This ancient pranayama technique works with breath retention. Retaining the breath brings us back to the two most primitive aspects of the mind: desires and aversions. This breathing practice brings us back to the root of our desires: the craving for life itself and the root of our aversions----the fear of death. As we move through the practice, we notice this desire, and we soften, knowing that we are not drowning, choking, or dying. We are examining the mind at its core, watching what happens, and training our being to breath with more balance and intentionality.

The basic pranayama technique comprises of the following three parts:
  • Puraka means controlled inhalation
  • Kumbhaka means retention of breath
  • Rechaka means controlled exhalation
Pranayama Instructions

Start in a comfortable seated position. Allow the spine to be upright and the shoulders to be directly over the hips. Bring the awareness into the body and feel the movements of the breath within the body expanding and contracting. In this breathing exercise, the inhalation, the space between the inhale and exhale, and the exhalation are all of the same length. Start by lengthening your inhale and exhale to a count of 6 or 8. Continue to inhale and exhale like this for several rounds. As you settle into a pace of inhale and exhale, retain the breath after the inhale. The retention of the breath should be the same length as the inhale and the exhale.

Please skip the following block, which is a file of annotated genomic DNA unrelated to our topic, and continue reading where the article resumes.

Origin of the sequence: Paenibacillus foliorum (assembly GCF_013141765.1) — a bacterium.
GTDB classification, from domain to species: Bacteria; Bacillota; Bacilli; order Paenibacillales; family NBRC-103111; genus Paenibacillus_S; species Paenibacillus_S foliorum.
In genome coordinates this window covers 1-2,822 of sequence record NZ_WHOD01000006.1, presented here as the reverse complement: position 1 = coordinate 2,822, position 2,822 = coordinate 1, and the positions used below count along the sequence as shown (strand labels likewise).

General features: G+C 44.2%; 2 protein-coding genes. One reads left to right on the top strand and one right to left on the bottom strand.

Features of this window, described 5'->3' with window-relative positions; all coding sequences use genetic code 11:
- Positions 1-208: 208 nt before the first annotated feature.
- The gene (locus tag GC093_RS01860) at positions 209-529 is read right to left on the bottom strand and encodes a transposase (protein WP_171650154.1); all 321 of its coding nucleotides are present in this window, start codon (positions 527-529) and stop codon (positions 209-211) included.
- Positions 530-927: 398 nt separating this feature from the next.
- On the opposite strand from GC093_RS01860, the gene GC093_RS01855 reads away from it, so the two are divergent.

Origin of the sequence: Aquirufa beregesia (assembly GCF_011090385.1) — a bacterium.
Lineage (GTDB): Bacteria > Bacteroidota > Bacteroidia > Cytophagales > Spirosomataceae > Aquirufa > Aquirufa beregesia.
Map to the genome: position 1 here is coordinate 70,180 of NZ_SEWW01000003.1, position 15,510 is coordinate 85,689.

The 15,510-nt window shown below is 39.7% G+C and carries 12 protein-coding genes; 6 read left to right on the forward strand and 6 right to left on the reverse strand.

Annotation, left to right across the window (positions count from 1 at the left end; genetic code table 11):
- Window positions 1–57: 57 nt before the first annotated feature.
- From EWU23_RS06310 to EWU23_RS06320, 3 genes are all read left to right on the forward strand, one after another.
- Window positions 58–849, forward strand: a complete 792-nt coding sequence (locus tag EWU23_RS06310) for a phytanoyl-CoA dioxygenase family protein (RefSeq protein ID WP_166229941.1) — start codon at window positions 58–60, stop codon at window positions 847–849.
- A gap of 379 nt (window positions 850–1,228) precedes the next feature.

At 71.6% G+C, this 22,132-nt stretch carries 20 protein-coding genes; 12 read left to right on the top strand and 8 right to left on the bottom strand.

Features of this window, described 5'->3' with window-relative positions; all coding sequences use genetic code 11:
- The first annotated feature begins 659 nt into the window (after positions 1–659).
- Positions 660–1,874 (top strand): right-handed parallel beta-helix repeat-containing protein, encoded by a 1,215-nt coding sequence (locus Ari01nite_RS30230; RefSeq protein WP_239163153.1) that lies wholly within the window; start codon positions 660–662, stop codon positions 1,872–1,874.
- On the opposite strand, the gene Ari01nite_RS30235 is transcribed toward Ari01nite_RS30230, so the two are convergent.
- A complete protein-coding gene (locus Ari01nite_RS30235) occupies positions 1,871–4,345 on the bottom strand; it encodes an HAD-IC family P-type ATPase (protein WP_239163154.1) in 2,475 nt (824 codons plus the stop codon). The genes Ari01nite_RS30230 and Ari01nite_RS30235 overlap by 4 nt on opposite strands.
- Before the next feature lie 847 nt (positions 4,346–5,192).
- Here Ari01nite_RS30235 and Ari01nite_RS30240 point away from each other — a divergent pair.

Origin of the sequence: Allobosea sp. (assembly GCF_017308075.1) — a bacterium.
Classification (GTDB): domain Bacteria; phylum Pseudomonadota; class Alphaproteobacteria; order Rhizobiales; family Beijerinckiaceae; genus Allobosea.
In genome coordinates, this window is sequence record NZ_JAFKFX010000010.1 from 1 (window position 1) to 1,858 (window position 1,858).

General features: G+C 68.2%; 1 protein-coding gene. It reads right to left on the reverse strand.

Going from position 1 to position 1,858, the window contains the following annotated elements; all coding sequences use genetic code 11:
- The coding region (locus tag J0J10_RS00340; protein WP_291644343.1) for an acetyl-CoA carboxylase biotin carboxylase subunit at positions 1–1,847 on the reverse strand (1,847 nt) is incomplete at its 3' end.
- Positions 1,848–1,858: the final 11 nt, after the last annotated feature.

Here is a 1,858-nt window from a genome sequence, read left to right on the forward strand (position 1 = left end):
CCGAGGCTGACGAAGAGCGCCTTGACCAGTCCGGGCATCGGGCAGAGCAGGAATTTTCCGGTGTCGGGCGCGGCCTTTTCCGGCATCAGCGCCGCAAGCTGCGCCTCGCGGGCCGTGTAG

Inhale and exhale for a count of 10 each. Repeat several times. Then inhale for a count of 10, hold the breath for a count of 10, and exhale slowly for a count of 10. Repeat 3-5 times and then come back to a moderately paced breath.

For information on classes and trainings with Mayuri, visit www.prasanthistudio.com

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